IMF offers clarification on the GH60 billion loss  by the Bank of Ghana

IMF - Rapid News GH

The Bank of Ghana (BoG) suffered a GH60 billion loss during the 2022 fiscal year. The International Monetary Fund (IMF) has addressed these issues and stated that there is no cause for fear.

Due to the significant loss it suffered, the BoG has been under increased scrutiny from opposing political groups and civil society organizations. On Tuesday, the minority leader, Dr. Cassiel Ato Forson, demanded the resignation of the governor, Dr. Ernest Addison, and his appointees, blaming the losses on carelessness at the central bank, an accusation that the BoG rejected.

The BoG’s involvement in the Domestic Debt Exchange Programme (DDEP), a key component of the government’s plan to restore macroeconomic stability and public debt sustainability, has since been explained in full by the IMF on its official website.

According to the IMF, the BoG’s participation in the DDEP was meant to divide the program’s burden among multiple parties, including those who hold government debt, financial institutions, banks, pension funds, and private individuals.

According to the IMF, the incurred loss was a factor in the BoG’s net equity declining to a negative amount.

The IMF emphasized that the BoG’s capacity to carry out its policy mandates and implement steps to progressively steer inflation towards its 8-percent target is unaffected by this circumstance.

The IMF expressed confidence that the income of the central bank would be sufficient to pay for operational expenses associated with monetary policy.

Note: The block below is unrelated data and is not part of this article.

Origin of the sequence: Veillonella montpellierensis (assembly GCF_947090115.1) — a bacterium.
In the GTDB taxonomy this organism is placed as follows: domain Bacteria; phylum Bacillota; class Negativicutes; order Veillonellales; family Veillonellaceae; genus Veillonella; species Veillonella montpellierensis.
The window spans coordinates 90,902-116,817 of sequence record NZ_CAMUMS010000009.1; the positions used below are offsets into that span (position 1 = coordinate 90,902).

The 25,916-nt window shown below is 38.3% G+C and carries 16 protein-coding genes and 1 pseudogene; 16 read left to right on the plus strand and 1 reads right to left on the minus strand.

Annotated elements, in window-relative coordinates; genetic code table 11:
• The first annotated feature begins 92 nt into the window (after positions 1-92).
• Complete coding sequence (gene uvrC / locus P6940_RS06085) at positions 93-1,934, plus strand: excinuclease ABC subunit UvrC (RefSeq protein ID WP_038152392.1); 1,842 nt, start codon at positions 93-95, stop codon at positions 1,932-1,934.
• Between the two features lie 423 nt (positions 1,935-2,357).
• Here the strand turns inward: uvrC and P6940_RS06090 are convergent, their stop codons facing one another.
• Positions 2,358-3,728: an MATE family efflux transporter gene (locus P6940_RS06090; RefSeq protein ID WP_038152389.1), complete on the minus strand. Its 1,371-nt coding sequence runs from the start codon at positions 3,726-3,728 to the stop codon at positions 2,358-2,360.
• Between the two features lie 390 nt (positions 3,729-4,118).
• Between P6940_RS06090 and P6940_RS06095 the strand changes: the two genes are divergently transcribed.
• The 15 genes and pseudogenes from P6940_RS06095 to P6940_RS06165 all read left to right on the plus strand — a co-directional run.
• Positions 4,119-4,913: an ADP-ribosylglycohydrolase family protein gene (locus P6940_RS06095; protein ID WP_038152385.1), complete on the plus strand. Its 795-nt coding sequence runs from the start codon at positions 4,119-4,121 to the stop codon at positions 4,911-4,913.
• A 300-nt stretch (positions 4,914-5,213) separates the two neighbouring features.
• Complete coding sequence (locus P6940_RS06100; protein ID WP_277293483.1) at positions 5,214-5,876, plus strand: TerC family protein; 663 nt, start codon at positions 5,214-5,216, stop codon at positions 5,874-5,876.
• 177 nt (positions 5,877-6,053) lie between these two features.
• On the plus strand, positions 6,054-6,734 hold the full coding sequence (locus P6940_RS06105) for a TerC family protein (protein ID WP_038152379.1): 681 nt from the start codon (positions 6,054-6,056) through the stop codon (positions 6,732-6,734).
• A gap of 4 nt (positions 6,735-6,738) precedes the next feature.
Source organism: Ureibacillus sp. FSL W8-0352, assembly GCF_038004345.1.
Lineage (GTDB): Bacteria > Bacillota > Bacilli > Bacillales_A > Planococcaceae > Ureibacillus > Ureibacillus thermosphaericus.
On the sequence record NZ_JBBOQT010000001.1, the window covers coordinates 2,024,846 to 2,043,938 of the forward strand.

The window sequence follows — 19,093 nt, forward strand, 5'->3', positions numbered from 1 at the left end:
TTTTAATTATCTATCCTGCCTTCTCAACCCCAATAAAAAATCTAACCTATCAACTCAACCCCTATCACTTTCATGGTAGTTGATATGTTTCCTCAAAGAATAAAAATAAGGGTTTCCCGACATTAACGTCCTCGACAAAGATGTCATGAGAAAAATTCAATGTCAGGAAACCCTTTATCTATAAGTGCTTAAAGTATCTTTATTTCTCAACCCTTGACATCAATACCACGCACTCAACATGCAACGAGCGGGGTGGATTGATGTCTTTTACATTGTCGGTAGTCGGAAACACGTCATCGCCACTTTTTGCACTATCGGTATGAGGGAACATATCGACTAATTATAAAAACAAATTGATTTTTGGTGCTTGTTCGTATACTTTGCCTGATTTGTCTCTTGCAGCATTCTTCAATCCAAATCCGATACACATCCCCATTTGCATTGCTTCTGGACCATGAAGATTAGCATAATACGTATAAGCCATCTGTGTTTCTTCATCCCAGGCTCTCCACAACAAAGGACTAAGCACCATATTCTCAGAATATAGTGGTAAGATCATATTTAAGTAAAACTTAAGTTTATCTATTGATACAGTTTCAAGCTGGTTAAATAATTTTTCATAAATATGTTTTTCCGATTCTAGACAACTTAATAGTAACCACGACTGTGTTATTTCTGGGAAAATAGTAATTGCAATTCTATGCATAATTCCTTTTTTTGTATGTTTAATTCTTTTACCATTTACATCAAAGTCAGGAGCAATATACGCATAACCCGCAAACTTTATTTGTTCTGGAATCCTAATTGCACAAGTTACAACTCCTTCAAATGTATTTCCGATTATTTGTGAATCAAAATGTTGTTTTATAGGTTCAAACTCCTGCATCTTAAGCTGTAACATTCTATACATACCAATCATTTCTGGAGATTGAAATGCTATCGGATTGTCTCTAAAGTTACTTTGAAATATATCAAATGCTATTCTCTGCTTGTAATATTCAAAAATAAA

As a result, the IMF anticipates that over time, the BoG’s net equity will significantly improve and finally turn positive.

The IMF’s post about the BoG’s losses is below.

What are the ramifications of the Bank of Ghana’s (BoG) losses from the government’s domestic debt exchange?

A crucial component of the Ghanaian government’s strategy to reestablish macroeconomic stability and public debt sustainability is the domestic debt exchange (DDE). Along with banks, other financial organizations, pension funds, and private citizens, the BoG is taking part in the DDE to share some of the burden it lays on holders of government debt.

Reducing the BoG’s net equity to a negative value was aided by the loss it suffered during the procedure. However, it’s important to note that this does not hinder the BoG from carrying out its policy mandates and making sure inflation steadily moves back toward its target of 8%. In fact, it is anticipated that central bank earnings will be adequate to cover the costs associated with monetary policy. Over time, it’s anticipated that the BoG’s net equity will increase dramatically and finally turn positive.

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